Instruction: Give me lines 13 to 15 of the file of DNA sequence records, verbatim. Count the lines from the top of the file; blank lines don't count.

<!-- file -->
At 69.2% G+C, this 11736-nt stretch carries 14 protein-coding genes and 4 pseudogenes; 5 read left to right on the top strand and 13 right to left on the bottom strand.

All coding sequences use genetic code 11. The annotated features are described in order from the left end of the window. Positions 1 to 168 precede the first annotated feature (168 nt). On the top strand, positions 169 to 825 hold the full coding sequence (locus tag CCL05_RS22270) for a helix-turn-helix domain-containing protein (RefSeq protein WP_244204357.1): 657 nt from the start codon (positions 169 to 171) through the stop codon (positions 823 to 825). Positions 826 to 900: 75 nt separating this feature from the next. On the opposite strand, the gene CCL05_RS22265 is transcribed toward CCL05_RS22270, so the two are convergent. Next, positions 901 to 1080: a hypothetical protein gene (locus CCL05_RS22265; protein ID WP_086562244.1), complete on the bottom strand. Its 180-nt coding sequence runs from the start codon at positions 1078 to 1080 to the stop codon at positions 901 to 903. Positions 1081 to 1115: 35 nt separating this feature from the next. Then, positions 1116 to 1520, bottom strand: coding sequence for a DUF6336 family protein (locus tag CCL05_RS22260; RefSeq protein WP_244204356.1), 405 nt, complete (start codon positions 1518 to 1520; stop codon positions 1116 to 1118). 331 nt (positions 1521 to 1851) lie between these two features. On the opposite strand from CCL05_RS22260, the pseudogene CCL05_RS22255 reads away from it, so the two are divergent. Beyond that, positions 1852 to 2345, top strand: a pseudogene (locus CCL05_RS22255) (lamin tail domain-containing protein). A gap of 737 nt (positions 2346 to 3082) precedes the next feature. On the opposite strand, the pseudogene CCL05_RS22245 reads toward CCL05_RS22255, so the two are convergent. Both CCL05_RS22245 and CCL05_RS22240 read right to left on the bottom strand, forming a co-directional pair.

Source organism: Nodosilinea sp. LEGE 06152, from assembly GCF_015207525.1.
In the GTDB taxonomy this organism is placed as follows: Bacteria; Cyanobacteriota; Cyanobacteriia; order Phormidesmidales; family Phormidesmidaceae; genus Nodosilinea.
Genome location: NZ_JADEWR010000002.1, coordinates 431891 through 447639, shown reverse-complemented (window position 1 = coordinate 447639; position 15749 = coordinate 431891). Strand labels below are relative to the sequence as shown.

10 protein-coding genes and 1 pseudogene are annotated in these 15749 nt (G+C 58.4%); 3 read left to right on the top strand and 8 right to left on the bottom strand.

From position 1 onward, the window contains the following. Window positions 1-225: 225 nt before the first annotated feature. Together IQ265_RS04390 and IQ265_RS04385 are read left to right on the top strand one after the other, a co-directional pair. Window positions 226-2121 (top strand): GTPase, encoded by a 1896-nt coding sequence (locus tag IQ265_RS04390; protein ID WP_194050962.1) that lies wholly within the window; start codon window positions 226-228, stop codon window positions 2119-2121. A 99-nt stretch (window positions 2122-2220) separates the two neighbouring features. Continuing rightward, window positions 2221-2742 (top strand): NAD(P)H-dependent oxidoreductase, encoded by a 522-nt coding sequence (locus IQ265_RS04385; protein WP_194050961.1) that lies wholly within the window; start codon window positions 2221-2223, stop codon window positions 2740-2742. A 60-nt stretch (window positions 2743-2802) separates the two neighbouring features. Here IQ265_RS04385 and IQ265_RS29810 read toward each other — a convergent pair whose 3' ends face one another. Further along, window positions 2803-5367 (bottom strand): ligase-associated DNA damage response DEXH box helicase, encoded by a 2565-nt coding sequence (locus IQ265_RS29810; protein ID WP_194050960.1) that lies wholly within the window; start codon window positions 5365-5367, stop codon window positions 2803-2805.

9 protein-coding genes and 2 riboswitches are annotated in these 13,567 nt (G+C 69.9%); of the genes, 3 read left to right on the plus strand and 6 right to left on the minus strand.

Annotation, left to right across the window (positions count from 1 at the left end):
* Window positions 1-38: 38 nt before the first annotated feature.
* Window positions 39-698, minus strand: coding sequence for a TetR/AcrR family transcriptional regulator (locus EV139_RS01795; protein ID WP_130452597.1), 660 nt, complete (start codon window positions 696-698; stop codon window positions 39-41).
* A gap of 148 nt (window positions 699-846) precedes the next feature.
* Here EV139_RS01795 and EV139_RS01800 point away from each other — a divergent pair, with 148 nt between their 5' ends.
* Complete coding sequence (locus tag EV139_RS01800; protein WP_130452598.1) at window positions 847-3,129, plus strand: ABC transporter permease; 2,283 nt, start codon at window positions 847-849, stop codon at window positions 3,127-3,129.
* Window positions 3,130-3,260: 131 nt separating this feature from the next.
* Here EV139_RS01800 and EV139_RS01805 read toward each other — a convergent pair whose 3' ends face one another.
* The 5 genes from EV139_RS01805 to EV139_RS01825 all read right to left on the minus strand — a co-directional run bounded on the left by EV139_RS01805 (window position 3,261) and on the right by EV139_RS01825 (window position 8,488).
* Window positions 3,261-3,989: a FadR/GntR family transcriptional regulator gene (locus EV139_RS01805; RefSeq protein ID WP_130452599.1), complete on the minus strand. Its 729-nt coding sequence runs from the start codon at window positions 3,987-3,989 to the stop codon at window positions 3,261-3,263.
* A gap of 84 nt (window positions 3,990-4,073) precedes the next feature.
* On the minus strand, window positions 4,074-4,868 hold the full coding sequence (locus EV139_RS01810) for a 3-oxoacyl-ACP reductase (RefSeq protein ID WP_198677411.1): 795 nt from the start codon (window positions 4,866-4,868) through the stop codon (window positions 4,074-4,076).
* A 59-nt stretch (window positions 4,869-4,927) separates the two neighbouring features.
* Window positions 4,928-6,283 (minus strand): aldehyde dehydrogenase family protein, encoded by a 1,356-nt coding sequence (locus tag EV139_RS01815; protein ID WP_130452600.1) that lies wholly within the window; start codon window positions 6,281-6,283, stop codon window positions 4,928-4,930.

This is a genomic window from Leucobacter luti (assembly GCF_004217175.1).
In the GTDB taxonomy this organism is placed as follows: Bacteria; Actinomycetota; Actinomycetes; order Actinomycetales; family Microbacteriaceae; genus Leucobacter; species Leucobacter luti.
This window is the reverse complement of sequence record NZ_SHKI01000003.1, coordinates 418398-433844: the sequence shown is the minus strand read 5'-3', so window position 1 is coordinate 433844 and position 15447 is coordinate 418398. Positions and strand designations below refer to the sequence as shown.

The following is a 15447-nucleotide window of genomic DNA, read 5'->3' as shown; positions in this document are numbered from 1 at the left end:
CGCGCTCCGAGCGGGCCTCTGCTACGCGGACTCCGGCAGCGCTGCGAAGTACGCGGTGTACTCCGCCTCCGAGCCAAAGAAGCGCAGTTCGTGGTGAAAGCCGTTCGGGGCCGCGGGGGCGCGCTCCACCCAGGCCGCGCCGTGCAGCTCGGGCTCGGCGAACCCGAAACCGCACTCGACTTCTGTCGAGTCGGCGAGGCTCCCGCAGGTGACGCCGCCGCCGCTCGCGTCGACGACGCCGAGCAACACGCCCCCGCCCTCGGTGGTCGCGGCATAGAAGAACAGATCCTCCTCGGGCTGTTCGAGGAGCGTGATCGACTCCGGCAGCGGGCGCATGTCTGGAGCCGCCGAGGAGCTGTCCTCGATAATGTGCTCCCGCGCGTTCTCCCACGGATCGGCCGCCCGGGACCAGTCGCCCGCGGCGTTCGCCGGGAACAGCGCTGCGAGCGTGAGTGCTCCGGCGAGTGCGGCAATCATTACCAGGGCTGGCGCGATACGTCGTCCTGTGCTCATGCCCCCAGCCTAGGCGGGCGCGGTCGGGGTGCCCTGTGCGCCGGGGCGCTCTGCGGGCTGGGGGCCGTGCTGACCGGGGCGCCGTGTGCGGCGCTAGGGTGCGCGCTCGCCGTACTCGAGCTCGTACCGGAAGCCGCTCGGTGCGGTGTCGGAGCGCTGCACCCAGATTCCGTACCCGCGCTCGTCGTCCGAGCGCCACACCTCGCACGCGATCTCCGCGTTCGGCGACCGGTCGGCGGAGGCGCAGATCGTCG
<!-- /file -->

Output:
* Here EV139_RS01795 and EV139_RS01800 point away from each other — a divergent pair, with 148 nt between their 5' ends.
* Complete coding sequence (locus tag EV139_RS01800; protein WP_130452598.1) at window positions 847-3,129, plus strand: ABC transporter permease; 2,283 nt, start codon at window positions 847-849, stop codon at window positions 3,127-3,129.
* Window positions 3,130-3,260: 131 nt separating this feature from the next.